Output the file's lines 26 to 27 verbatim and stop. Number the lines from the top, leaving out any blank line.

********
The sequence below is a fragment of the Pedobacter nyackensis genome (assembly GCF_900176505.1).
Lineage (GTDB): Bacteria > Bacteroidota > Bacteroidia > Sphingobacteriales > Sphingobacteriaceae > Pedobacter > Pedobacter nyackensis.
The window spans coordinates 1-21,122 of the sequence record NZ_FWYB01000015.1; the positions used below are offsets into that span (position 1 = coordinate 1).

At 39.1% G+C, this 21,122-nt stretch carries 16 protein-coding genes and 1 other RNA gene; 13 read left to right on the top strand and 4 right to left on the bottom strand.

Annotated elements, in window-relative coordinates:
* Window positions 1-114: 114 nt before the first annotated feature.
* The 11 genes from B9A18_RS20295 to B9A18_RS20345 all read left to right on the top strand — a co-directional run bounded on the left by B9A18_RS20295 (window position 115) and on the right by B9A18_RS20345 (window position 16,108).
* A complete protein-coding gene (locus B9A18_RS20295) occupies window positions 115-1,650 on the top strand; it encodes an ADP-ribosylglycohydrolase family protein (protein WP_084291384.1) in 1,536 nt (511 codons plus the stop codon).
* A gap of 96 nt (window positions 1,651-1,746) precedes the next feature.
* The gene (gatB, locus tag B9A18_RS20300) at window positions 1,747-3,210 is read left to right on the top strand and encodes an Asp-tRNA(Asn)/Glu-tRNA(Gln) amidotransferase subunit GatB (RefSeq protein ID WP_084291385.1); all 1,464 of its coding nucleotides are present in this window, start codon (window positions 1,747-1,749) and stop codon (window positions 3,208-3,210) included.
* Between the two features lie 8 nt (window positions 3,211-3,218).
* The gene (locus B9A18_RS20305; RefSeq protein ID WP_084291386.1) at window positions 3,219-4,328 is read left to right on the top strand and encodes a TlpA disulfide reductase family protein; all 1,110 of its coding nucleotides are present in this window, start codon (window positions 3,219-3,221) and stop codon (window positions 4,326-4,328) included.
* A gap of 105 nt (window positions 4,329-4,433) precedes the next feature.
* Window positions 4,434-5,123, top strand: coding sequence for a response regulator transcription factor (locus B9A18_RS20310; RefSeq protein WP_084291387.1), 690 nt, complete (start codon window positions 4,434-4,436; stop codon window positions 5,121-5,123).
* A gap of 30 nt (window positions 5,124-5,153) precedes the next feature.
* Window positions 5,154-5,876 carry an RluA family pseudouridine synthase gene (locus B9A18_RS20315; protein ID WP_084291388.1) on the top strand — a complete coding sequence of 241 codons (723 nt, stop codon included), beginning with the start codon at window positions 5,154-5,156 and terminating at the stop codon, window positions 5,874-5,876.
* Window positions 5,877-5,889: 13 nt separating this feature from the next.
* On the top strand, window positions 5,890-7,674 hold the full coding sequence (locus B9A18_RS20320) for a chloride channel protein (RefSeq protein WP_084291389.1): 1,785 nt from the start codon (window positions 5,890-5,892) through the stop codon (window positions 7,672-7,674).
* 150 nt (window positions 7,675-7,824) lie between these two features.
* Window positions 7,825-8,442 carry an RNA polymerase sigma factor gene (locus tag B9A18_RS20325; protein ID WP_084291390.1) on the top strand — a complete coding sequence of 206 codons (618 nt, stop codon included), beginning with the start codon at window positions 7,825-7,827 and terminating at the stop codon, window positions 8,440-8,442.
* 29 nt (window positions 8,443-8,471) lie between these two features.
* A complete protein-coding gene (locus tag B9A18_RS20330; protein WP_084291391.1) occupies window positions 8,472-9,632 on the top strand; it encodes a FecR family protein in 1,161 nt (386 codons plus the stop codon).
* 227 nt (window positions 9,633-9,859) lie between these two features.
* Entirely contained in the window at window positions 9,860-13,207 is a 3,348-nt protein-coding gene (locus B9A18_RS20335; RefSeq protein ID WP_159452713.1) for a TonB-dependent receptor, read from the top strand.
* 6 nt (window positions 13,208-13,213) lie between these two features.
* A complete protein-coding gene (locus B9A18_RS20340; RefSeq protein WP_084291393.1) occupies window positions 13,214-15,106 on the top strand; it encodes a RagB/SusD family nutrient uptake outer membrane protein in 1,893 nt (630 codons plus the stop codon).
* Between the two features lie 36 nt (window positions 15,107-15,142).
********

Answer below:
* A complete protein-coding gene (locus B9A18_RS20340; RefSeq protein WP_084291393.1) occupies window positions 13,214-15,106 on the top strand; it encodes a RagB/SusD family nutrient uptake outer membrane protein in 1,893 nt (630 codons plus the stop codon).
* Between the two features lie 36 nt (window positions 15,107-15,142).